Jennifer Carpenter as Emily Rose
To be fair, it strains itself to be too many things at once: horror movie, detective yarn, courtroom melodrama… with theology flapping in the wings. Plus, the screenplay (co-written by Paul Harris Boardman and director Scott Derrickson) squanders a potentially dynamic subplot about an agnostic lawyer looking to prove the existence of God in court to free her client, the priest charged with Emily’s murder.
Emily Rose piqued my interest in the true story which turned out to be, as one would expect, far grittier and sadder. The girl’s real name was Anneliese Michel, a German and devout Catholic who exhibited signs of epilepsy and psychosis in her late teens. She took prescription drugs to quell these outbreaks, which became more frequent and uncontrollable in her early twenties. Anneliese, her parents and their parish priests eventually assumed she was possessed by demons and subjected her to more than sixty-five exorcisms in ten months. Suffering from dehydration, malnourishment, pneumonia and high fever as a result of the rituals, she died at the age of twenty-three, her body weighing just sixty-eight pounds. Her parents and the two priests stood trial for her death which, the state argued, was the result of religious fanaticism and could’ve been avoided with hospitalization. All these circumstances suggest a medieval tragedy, but Anneliese lived from 1952 to 1976.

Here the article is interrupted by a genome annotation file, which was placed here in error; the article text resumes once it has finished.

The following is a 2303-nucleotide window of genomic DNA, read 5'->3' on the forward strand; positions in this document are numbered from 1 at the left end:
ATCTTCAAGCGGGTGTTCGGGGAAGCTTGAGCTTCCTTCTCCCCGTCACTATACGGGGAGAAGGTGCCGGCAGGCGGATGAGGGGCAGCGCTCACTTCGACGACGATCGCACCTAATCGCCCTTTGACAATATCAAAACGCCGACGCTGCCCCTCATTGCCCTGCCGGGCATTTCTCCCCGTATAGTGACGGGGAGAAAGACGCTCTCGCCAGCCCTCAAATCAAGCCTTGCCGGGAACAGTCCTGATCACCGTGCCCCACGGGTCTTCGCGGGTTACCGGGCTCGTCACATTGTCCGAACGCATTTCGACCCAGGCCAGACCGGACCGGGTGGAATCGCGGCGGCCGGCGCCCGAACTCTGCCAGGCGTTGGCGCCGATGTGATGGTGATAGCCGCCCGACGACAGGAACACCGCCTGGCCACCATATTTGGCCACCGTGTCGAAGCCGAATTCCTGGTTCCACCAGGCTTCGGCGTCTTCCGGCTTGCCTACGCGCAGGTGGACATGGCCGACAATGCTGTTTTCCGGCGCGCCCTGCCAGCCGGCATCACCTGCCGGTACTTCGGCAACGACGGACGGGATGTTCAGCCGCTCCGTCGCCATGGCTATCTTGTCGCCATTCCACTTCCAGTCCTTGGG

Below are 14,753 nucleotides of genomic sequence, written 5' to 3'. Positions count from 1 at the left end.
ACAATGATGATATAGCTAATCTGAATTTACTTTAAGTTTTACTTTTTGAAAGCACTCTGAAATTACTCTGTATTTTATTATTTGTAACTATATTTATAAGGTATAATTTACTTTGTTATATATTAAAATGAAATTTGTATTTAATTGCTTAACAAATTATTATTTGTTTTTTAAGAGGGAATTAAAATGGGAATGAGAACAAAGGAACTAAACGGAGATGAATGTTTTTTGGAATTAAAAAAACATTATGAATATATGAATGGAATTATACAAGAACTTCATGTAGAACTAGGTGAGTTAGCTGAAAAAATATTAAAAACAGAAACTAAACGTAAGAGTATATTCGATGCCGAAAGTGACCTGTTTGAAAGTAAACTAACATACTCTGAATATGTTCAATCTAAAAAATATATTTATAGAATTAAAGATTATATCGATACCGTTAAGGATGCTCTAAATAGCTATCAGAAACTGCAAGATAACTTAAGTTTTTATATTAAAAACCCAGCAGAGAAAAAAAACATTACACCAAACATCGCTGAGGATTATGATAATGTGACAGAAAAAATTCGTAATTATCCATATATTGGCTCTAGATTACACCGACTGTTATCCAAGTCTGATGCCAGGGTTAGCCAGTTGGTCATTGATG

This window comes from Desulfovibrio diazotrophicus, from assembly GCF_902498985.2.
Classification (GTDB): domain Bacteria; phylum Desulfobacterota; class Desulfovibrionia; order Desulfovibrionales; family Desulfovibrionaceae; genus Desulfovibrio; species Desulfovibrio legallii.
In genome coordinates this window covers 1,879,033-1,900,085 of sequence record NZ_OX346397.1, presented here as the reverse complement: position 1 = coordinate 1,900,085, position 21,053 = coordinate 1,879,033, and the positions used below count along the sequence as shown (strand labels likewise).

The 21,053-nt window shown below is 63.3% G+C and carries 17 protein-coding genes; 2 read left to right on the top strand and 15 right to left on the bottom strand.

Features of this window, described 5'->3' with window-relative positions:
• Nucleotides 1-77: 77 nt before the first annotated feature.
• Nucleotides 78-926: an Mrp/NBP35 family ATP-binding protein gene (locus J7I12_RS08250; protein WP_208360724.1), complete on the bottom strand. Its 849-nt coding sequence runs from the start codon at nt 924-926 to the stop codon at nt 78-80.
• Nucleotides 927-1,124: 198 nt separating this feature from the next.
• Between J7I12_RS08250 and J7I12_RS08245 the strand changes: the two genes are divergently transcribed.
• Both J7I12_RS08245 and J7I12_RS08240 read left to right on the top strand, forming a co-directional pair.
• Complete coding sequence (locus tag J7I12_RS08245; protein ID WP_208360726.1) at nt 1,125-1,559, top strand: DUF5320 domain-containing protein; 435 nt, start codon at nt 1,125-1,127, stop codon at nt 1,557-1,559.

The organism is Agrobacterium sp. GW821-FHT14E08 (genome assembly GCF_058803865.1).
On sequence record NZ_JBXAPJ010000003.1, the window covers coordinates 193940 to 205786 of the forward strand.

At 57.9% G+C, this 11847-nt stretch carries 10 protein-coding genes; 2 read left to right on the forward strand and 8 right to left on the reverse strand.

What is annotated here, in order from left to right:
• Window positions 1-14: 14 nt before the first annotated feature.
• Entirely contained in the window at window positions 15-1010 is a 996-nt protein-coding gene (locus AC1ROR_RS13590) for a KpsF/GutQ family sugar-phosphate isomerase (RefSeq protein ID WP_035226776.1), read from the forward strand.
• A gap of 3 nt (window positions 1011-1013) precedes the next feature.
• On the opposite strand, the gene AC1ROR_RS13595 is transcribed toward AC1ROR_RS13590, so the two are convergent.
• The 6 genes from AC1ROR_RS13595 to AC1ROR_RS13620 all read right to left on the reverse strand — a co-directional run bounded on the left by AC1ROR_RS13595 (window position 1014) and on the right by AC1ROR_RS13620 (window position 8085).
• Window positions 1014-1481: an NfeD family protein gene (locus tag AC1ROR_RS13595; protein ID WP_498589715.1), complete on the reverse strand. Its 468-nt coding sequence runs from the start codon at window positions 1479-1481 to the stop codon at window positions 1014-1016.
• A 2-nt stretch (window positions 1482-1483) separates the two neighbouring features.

Since then she’s become an icon in modern German folklore, prompting Felicitas D. Goodman to write at length about her case in The Exorcism of Anneliese Michel (Resource Publications, 2005). Perhaps in response to Emily Rose, screenwriter Bernd Lange and director Hans-Christian Schmid took a realistic course in the barely-seen film, Requiem (2006). It’s a docudrama of an innocent incapable of pleasing her manipulative parents, while cracking under the strain of academia, peer pressure, medicine and religion. In regard to her possession, Lange and Schmid resist the usual horror movie hyperbole to portray an insidious disease rapidly consuming the girl, her family, friends and the community. Sandra Hüller is excellent in the part, changing personalities freely and convincingly. And Schmid, working with little money in 16mm, has created an evocative 1970s period piece.
Above: This clip combines images of Anneliese Michel with an actual recording of her during an exorcism.
Labels: Capsule reviews